Corrected: The ABA Journal is pleased to announce that the Ross Essay Contest selection committee has chosen 10 winners in this year’s legal haiku challenge.
Editors sifted through nearly 450 submissions by ABA members, who were asked to submit up to five law-inspired haiku in the categories of Innovation, Inspiration, Law Practice, On Being a Lawyer or the U.S. Supreme Court.
In the 1930s, Judge Erskine Ross of Los Angeles bequeathed $100,000 to the ABA to fund “a prize for the best discussion of a subject.” That evolved into the Ross Essay Contest, which the Journal has administered in various forms for more than two decades.
Congratulations to the 10 winners this year and their discussion of law in haiku. Each winner will receive $500.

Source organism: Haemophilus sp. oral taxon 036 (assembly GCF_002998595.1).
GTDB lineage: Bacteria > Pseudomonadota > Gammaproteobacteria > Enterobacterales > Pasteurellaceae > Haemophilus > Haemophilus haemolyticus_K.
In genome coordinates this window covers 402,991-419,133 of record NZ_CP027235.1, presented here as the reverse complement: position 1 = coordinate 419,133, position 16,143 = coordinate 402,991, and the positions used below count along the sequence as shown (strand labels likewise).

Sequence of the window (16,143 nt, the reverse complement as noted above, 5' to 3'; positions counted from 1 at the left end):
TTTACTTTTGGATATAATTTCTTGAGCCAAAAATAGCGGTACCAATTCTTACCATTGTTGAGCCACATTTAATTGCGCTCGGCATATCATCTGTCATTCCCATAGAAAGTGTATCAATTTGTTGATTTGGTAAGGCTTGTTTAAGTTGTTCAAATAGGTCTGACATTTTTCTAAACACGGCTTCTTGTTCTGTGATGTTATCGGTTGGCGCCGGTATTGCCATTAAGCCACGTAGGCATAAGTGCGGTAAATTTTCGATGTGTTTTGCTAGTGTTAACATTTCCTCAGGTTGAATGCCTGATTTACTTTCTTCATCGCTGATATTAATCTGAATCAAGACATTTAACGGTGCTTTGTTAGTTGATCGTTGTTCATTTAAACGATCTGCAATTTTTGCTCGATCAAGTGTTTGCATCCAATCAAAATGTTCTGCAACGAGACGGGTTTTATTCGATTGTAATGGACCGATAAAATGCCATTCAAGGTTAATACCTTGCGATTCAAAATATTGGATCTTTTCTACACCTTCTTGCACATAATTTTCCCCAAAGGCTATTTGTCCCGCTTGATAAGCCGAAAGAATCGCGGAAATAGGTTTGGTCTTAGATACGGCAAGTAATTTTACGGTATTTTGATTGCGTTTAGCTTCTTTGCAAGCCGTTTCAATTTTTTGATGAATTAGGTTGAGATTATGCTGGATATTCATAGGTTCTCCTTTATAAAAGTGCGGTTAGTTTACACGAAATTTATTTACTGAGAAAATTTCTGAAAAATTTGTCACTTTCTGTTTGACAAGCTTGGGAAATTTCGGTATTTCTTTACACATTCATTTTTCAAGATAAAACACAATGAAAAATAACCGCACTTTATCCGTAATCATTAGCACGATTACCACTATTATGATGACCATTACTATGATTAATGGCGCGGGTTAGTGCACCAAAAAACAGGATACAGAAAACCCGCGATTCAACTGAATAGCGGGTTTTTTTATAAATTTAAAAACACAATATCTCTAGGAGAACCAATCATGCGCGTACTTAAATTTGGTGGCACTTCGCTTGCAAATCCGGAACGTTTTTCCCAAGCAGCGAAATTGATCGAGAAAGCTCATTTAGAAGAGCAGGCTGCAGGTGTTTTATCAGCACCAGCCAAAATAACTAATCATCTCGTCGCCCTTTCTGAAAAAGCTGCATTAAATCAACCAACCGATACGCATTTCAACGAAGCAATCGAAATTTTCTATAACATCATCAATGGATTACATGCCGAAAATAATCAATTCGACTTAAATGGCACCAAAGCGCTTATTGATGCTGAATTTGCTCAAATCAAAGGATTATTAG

A precedent made
May, like a mountain, endure
Or vanish like dew.
—Edward Hess, Lansing, Mich.
Palsgraf was injured
When explosion made scales fall
—Marcus Brisson, Dayville, Conn.
Pass the bar exam
Setting out to change the world
Debt crushes the dream
—Melissa Jones, Gaithersburg, Md.
Engineers at heart
Lawyers build cases with facts
Arguments with words
—Kathryn Walter, Lake Oswego, Ore.
Team of nine black robes
Making the law crystal clear:
5 to 4. Say what?
—James Cox, Scotts Valley, Calif.
Dreams of SCOTUS victory
Stuck on doc review
—Meehan Rasch, Los Angeles, Calif.
summa cum laude and still
home and unemployed
—Anthony Andricks, Lakewood, Ohio
to change the world? Help others?
Wake up. You still can.
—Kimberly DelMonico, Las Vegas, Nev.
Practice makes perfect?
Why, after practicing YEARS,
Am I not perfect?
—Alice Murray, Shalimar, Fla.
Thank you! Thank you sir!
You saved me and my business!
The sweetest words heard.
—Anthony Monioudis, Danville, Va.
Last updated at 9:30 p.m. Friday to correctly identify haiku winner Edward Hess.
In This Podcast: